August 24, 2009
Lately, I am feeling right at home. Regulatory is rearing its head and as some one no longer trying to navigate it, I can just sit back and watch the events.
Nothing is more fun to look at then the tenor of the three letters from Apple, ATT and Google,
ATT, long acquainted with their role and the concerns about them, write humbly even though they have done nothing wrong. In their document, they make clear that they have accepted the concept of third party VoWiFi services. As we head towards LTE, we might be saying "Its all WiFi eventually). More about this later in the week.
Then comes Google's Letter. A thing of beauty. The writer, a friend has been in the advocacy area for carriers for years, has the high ground with open standards and knows he does not have to defend Google here. Mind you they did keep confidential their contacts with other third parties, but on this specific case and on the Google app store they were clean.
Google has been very involved with this administration and it maybe to Apple's regret that they severed the relation at the board level.
Apple's letter has some interesting statements in it. That if I were worried about monopolistic powers (RIAA are you listening) I would question.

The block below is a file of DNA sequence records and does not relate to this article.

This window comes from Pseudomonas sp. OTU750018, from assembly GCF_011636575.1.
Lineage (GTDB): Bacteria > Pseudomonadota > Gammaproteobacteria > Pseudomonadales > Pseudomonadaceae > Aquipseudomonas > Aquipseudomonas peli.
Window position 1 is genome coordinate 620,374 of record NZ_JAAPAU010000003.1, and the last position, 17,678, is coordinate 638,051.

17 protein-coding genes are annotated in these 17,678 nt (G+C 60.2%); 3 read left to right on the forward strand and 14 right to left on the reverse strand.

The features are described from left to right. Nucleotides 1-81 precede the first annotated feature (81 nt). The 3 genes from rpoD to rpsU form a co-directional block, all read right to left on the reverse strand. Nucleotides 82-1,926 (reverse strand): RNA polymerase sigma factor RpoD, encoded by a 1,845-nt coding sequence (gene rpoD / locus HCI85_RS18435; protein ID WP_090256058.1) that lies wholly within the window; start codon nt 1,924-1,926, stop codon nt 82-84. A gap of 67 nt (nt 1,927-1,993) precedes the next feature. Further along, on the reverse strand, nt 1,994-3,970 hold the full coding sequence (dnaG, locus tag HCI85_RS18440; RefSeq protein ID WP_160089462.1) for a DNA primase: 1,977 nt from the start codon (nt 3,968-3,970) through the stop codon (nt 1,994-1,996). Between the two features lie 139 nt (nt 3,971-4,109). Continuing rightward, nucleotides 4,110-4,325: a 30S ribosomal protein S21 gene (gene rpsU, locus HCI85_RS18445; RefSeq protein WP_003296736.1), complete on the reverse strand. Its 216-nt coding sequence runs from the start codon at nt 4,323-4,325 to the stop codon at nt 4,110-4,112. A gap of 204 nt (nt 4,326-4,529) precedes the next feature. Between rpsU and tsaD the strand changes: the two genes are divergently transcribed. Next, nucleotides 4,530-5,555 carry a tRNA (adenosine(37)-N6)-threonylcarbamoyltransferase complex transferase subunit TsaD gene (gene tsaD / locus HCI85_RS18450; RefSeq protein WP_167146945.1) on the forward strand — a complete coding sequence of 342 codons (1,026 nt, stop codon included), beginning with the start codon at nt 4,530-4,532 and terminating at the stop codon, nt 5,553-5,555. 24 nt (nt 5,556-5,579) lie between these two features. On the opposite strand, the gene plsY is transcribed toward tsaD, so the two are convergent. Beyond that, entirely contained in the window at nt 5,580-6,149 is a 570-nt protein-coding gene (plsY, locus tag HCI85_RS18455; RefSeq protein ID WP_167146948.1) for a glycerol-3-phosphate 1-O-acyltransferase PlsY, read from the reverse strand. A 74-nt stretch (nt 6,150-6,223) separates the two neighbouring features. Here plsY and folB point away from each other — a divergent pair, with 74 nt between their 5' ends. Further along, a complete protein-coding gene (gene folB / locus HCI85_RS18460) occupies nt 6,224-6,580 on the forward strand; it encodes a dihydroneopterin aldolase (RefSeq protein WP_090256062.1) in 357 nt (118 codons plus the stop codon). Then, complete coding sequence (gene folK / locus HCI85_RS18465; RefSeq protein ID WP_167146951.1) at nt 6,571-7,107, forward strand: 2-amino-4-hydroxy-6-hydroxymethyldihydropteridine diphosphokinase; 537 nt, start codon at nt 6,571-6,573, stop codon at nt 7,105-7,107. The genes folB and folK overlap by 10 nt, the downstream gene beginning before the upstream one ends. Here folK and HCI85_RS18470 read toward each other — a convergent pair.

"We provide every developer with the same software that we use to create our own iPhone".
Does anyone else want to challenge that statement. Particularly after the answer to question number 1.
"The application has not been approved because, as submitted for review, it appears to alter the iPhone's distinctive user experience by replacing the iPhone's core mobile telephone functionality and Apple user interface with its own user interface for telephone calls, text messaging and voicemail. Apple spent a lot of time and effort developing this distinct and innovative way to seamlessly deliver core functionality of the iPhone. "
In other words, we enable compliance not openness.
There are other places in the document where Apple is placing their controls in the most favorable light. If I were Palm, now would be a good time to file a friendly reminder of their disruption by Apple.
So sometimes the old school learns something new, they were looking for ATT's monopolistic tendencies and they found the monopolist. Now lets see if they change focus, or if they continue the fights of the past.